A former Tangipahoa Parish School Board member and his wife have another six months to make payments toward the $3.5 million judgment against them in a Medicaid fraud case, or else the pair could wind up in jail, a Baton Rouge state judge decided Tuesday.

Eric and Cassandra Dangerfield each received suspended prison sentences in May after pleading guilty to using their personal care business, 1st Thessalonians Community Programs in Hammond, to defraud the state Medicaid program.

The state Attorney General’s Office sought to have the couple’s probations revoked because the Dangerfields had paid little toward the judgment and had not forfeited some of their property as required under their plea deal.

“The state of Louisiana is not happy with anything they’ve done,” Assistant Attorney General Kathleen Petersen told Judge Mike Erwin, of the 19th Judicial District Court.

The Dangerfields have paid $11,000 of the $3.3 million in restitution owed to the state Department of Health and Hospitals, Petersen said. The couple has paid nothing toward the $100,000 they owe in civil penalties and $452 toward the $100,000 owed in investigative and prosecution costs for the Department of Justice.

In addition, the Dangerfields had paid $75 since December toward the $165,000 owed in restitution and costs for tax evasion, Louisiana Department of Revenue criminal investigator John Ephrom said. And the couple’s Bumble Bee restaurant, where Cassandra Dangerfield works, has not reported to the state Revenue Department since 2012, Ephrom said.

Erwin warned the Dangerfields that they better do whatever they can to start coming up with some money.

“I’m tired of coming up here and hearing the same thing over and over and over again,” Erwin said. “If you make a good faith effort, I’ll work with you. If you don’t, I’ll put you in jail.”

The judge set the couple’s next court date for Sept. 17.

The bulk of the money the Dangerfields have paid to-date came from the recent sales of two luxury cars through CarMax, at a combined price of $11,000, Petersen said. The state did not learn of the sales until Tuesday morning in the courtroom, though the Dangerfields’ attorney, Lance Unglesby, said the check was in the mail.

A third luxury car was sold at sheriff’s sale three weeks ago, for which Cassandra Dangerfield received a check for an unknown amount, Petersen said.

A shopping center the couple owned also was sold by the sheriff in January, but the property was so heavily mortgaged that the state received no proceeds from the sale, Petersen said.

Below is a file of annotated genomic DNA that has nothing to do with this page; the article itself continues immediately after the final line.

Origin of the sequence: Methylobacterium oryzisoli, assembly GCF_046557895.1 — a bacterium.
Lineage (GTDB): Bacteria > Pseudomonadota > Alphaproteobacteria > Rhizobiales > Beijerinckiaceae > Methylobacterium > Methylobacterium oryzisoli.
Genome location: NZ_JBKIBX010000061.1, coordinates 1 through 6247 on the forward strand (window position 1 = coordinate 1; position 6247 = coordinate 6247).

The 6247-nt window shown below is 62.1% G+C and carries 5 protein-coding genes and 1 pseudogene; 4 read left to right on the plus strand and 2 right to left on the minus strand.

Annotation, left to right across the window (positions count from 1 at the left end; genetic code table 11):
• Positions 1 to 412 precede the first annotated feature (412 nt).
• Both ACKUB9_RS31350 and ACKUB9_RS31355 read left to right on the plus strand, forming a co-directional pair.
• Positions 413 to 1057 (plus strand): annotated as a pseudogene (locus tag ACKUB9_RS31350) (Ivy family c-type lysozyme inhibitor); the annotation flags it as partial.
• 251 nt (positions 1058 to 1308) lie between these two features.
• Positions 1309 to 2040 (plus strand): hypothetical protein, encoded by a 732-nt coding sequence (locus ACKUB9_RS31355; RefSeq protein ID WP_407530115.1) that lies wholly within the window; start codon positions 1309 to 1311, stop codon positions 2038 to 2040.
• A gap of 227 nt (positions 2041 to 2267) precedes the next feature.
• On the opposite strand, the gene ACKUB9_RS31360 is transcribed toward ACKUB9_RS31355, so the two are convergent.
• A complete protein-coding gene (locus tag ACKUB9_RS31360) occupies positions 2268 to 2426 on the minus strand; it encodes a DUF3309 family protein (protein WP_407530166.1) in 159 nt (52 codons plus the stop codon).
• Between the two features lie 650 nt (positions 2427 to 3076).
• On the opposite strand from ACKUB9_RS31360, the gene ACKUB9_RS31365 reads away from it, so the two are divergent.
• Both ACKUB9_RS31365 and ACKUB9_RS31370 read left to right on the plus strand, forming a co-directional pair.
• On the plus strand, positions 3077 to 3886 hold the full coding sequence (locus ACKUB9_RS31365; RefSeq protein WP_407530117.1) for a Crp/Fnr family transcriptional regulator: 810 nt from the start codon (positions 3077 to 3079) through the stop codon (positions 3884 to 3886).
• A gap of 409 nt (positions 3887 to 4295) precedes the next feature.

The Dangerfields had not yet taken the necessary steps to put their Washington Avenue home — which remains in Eric Dangerfield’s deceased parents’ name — into probate so that it could be sold, she said.

“It just seems like we’ve gotta drag everything out of these folks,” Petersen said.

The Dangerfields filed numerous false claims for state Medicaid funding through their business, then used the proceeds to pay their salaries, buy property and luxury vehicles, pay college tuition for their adult sons and fund Eric Dangerfield’s previous School Board campaign. The couple filed false tax returns to hide the income, the state Attorney General’s Office said.

Eric Dangerfield was sentenced to four years in prison, suspended and placed on six months’ unsupervised probation after pleading guilty to six misdemeanor counts of theft and two misdemeanor counts of tax evasion.

Cassandra Dangerfield, who pleaded guilty to one felony count of racketeering and two felony counts of tax evasion, was sentenced to 10 years in prison, suspended and placed on five years’ supervised probation.

In addition to the restitution and forfeitures, the couple also agreed to be barred for life from owning or seeking employment with any entity that receives Medicaid or Medicare funding, including school systems. Despite that agreement, Eric Dangerfield ran and won election in November to the same School Board seat he had vacated in July.

Erwin ordered Eric Dangerfield not to take office in January. A special election will be held later this year to fill the vacancy. The board appointed Jim H. “Jay” Kelly to serve as the District G representative in the meantime.

Follow Heidi R. Kinchen on Twitter, @HeidiRKinchen. Contact her at (225) 336-6981.